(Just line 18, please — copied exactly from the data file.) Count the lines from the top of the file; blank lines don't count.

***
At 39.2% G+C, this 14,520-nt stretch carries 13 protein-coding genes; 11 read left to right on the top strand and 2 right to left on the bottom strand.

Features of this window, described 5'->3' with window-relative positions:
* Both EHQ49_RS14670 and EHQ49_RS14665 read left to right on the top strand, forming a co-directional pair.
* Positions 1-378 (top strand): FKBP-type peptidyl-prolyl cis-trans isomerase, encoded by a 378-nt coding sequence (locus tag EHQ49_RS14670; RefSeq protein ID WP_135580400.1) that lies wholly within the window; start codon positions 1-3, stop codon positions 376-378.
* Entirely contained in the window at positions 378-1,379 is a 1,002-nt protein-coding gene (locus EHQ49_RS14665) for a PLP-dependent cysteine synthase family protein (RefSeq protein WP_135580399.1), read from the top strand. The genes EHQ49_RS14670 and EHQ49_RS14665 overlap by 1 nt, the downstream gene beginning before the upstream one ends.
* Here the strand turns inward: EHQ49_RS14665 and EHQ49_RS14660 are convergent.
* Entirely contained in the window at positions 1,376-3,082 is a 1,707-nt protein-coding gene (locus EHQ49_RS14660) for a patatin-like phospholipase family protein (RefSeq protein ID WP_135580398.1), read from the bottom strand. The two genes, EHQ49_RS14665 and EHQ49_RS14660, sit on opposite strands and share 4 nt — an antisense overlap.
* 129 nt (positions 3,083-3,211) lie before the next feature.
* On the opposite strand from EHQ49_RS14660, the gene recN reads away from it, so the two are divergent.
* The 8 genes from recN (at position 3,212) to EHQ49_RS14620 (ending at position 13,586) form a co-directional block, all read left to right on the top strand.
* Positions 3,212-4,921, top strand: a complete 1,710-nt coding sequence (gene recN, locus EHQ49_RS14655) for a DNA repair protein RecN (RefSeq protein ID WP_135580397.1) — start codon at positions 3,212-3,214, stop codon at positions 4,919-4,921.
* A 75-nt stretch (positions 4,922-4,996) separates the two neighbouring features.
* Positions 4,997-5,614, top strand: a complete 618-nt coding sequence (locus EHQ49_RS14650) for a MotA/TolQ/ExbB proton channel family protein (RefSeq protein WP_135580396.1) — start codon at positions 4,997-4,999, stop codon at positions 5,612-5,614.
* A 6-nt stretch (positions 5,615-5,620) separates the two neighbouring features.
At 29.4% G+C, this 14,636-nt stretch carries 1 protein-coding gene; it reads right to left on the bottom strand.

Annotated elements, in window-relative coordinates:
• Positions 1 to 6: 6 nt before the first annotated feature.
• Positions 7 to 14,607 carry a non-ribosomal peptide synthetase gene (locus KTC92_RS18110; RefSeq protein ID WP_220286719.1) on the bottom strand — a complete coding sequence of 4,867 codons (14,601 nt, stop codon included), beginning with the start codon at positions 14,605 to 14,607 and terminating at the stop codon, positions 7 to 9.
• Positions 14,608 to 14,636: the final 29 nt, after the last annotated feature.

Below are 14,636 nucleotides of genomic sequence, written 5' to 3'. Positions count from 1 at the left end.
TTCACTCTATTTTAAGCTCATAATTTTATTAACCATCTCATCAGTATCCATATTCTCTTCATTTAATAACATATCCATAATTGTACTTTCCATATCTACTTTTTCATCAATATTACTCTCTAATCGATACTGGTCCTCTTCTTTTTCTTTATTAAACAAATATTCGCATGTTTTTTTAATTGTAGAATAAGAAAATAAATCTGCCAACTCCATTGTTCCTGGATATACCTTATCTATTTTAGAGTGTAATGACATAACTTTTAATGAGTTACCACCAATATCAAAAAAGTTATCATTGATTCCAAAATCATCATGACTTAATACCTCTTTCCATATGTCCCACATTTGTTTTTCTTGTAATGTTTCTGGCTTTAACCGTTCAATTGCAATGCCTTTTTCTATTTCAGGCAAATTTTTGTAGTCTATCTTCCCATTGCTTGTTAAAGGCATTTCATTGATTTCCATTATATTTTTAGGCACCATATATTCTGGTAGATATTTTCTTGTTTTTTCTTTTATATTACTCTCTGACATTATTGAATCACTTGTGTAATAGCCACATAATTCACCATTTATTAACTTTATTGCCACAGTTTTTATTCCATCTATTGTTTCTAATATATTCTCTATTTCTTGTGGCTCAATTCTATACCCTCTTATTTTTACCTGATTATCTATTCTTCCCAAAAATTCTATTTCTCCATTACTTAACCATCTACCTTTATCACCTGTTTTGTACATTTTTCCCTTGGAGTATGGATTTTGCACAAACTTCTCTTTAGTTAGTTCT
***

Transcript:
• Positions 7 to 14,607 carry a non-ribosomal peptide synthetase gene (locus KTC92_RS18110; RefSeq protein ID WP_220286719.1) on the bottom strand — a complete coding sequence of 4,867 codons (14,601 nt, stop codon included), beginning with the start codon at positions 14,605 to 14,607 and terminating at the stop codon, positions 7 to 9.